Young adults ages 18-24 are at a heightened risk of addiction. Individuals who may be prone to substance use disorders can have a challenging time adjusting to college life. Alcohol and drug use in college is not a new subject, but the following article is a resource for updated information regarding drugs and alcohol in schools.
Substance Abuse in College Students
For many young adults, college represents a time of personal growth, discovery, and experimentation. College campuses are home to many instances involving substance use. Despite being a learning environment, substance abuse in college students is extremely common. However, many believe frat parties, late nights, and experimentation are part of the college learning process.
Most people who partake in binge drinking and recreational drug use transition to a safer lifestyle after college. Unfortunately for some, the way students abuse drugs can lead to long-term addiction. Many variables factor into substance dependence. At BRC Healthcare, we offer resources for students having issues with drug use in college.
Alcohol and Drug Abuse in College Statistics
Alcohol and drug use in college can result in a range of social, mental, academic, and physical problems. In a study among college students, almost half of the participants met the criteria for a substance use disorder. According to the 2019 Monitoring the Future survey, the highest rates of illicit drug use (mainly cocaine, amphetamines, MDMA, and hallucinogens) is among the college-age range.
Statistics of Substance Abuse in College Students
- The National Survey on Drug Use and Health reports more than 50% of college students (age 18-22) drank alcohol within the last month.
- The same study showed 33% of college students engaged in binge drinking within the past month.
- According to the National Institute on Alcohol Abuse and Alcoholism (NIAAA), an estimated 1,519 college students die from alcohol-related unintentional injuries, including car accidents.
- Recent NIAAA statistics also estimate almost 700,000 college students are physically assaulted by a peer who has been drinking.
- The NIAAA estimates that about 97,000 college students report experiencing date rape or alcohol-related sexual assault.
- A quarter of college students struggle with academics due to drugs and alcohol.
- One in ten college students reports using non-prescribed Adderall within the last year.
- Since the last decade, MDMA use among college students has more than doubled.
- In 2018, more than 40% of college students used marijuana.
Drug Abuse in College: Why Students Turn to Drugs and Alcohol
College students who live on campus are forced to adapt to a new lifestyle. This has its benefits and is part of the college learning process. However, in some instances, this can coincide with dangerous decisions like binge drinking and drug use. Drug use in college occurs for several reasons, whether out of curiosity or just to fit in.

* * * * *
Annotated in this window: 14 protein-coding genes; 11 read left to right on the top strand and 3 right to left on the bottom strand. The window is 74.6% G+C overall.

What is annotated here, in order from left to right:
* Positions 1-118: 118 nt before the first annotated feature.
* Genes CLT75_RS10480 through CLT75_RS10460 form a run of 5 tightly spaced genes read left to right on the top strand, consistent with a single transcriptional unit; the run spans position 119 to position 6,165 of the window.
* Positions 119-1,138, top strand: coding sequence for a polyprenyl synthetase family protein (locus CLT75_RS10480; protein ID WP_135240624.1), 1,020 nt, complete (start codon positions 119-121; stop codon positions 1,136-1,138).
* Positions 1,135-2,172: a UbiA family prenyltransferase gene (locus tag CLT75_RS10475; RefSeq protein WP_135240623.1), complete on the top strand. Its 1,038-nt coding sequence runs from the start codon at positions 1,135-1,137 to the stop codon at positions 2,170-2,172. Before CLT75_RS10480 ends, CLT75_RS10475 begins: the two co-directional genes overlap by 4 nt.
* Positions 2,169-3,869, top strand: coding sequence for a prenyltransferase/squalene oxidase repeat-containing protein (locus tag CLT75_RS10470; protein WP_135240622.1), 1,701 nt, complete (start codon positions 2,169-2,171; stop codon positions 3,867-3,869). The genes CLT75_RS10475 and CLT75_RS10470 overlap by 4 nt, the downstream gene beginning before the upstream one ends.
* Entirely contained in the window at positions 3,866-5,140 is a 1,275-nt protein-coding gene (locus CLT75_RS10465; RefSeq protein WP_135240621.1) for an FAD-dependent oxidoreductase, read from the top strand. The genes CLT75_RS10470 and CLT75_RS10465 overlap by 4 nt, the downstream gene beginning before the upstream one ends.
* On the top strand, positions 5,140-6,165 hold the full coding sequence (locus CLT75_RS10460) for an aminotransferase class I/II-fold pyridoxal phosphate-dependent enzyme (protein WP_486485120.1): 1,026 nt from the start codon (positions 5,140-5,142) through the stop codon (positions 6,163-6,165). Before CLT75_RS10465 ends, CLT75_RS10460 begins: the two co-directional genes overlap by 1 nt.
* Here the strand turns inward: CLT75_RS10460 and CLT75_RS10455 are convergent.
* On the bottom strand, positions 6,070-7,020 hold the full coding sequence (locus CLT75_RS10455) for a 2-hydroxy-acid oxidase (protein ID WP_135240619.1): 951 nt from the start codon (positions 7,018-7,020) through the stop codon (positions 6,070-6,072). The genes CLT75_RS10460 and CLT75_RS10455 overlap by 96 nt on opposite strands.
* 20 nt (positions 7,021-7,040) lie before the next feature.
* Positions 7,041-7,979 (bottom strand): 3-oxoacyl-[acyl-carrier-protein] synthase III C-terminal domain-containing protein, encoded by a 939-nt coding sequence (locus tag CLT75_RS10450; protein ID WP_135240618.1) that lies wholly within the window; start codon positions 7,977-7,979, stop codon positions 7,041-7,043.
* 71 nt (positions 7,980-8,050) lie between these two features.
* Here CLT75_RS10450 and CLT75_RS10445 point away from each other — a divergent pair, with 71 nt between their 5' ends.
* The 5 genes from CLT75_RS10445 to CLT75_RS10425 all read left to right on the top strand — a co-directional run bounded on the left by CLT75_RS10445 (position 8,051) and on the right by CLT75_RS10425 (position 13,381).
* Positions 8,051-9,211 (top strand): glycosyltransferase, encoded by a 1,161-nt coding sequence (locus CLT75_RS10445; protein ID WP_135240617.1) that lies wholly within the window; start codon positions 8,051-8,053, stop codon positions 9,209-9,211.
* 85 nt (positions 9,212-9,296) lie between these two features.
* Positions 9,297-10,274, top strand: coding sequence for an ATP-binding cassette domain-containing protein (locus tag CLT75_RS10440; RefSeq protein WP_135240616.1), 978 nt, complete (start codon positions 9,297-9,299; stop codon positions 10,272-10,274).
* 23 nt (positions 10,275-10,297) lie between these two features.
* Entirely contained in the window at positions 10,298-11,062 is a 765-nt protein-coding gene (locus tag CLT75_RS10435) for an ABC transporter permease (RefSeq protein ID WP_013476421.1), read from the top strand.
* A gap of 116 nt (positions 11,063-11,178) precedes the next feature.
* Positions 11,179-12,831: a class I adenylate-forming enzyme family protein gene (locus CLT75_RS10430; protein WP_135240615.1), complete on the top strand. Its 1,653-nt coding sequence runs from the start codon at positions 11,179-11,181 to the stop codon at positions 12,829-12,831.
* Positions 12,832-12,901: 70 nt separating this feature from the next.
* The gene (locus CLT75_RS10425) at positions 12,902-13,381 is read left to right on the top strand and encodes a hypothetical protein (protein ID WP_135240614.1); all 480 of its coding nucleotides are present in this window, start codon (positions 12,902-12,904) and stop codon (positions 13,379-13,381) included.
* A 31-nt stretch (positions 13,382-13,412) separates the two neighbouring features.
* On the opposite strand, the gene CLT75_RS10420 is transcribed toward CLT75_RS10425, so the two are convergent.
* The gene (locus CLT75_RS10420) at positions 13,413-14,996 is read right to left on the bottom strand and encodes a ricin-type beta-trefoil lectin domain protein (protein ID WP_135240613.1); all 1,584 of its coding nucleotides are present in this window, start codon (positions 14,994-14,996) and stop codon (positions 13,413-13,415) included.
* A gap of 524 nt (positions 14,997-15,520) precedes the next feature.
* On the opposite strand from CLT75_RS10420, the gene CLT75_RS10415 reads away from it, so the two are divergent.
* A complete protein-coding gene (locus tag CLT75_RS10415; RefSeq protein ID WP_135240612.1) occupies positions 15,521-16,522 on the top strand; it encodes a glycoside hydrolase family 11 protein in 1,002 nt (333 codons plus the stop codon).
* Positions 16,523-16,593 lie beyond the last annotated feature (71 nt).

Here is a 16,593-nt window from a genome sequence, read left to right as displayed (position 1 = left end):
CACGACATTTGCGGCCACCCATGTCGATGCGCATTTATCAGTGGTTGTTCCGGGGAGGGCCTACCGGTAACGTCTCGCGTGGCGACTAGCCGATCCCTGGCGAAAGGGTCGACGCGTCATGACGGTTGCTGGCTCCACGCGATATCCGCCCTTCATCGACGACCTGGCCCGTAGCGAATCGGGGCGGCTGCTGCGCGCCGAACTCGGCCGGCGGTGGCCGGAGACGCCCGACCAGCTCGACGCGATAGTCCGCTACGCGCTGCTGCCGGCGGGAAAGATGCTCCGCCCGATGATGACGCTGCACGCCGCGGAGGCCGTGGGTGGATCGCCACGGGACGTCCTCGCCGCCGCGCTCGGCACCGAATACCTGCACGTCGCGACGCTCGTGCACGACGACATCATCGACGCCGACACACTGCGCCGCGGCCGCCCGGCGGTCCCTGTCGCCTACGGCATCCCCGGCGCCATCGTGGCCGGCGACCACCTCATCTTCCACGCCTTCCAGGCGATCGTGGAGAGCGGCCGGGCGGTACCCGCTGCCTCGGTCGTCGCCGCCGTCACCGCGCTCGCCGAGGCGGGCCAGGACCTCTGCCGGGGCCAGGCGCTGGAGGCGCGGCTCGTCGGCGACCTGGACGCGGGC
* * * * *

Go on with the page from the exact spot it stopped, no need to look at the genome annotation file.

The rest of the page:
Some students react poorly to the decrease in structure. Others find a way to leverage their new lifestyle and the decisions that come with it. These factors make it easy for substance abuse issues to occur.
In other cases, drugs like Adderall are often accessible to boost academic performance. This is especially dangerous because college students aged 18-24 are especially at risk for dependence and addiction.
College campuses are home to many weekend parties. Drugs and alcohol are common in social situations. Young college students may feel peer pressure and the need to “fit in” by participating in substance use activities like drinking games or simply socially drinking. Greek life, such as fraternities and sororities, also has a reputation for hosting parties involving drugs and alcohol.
Parental Substance Abuse
College students who have a family history of substance use disorders are even more at risk of addiction while in college. Many students’ first time drinking may be in college, and while unsupervised, it can get out of hand.
College students experience a lot of stress while in school. Whether related to their academic performance or social life, some students turn to substances to cope. Poor academic performance can be a cause of substance use, and it can also be a symptom. Curiosity
Alcohol and drug abuse among college students are also popular because of curiosity. During this time of transition, college students may feel more free since their parents aren’t watching over them. The ease of finding drugs and alcohol on college campuses also plays a role.
Beliefs about substance use can also sway some into drinking or using drugs. Because substance use is so common, some college students find that it is both normal and acceptable to use substances.
Why is College Drug Use a Problem?
Drug use in college can raise concerns that are not only limited to academics. Short-term and long-term issues may include:
- Bad academic performance. Missing class, less study time, lower GPA, and worst case: dropping out of school or being expelled.
- Decline in physical health or accidental injury. Hangovers, injury, lowered immune system, and risk of overdose.
- Dangerous behavior. College drug use can lead to actions that are out of the realm of normalcy. Especially when inexperienced, alcohol and drugs can lead people to do awful things such as driving under the influence, getting into fights, or risky sexual behavior.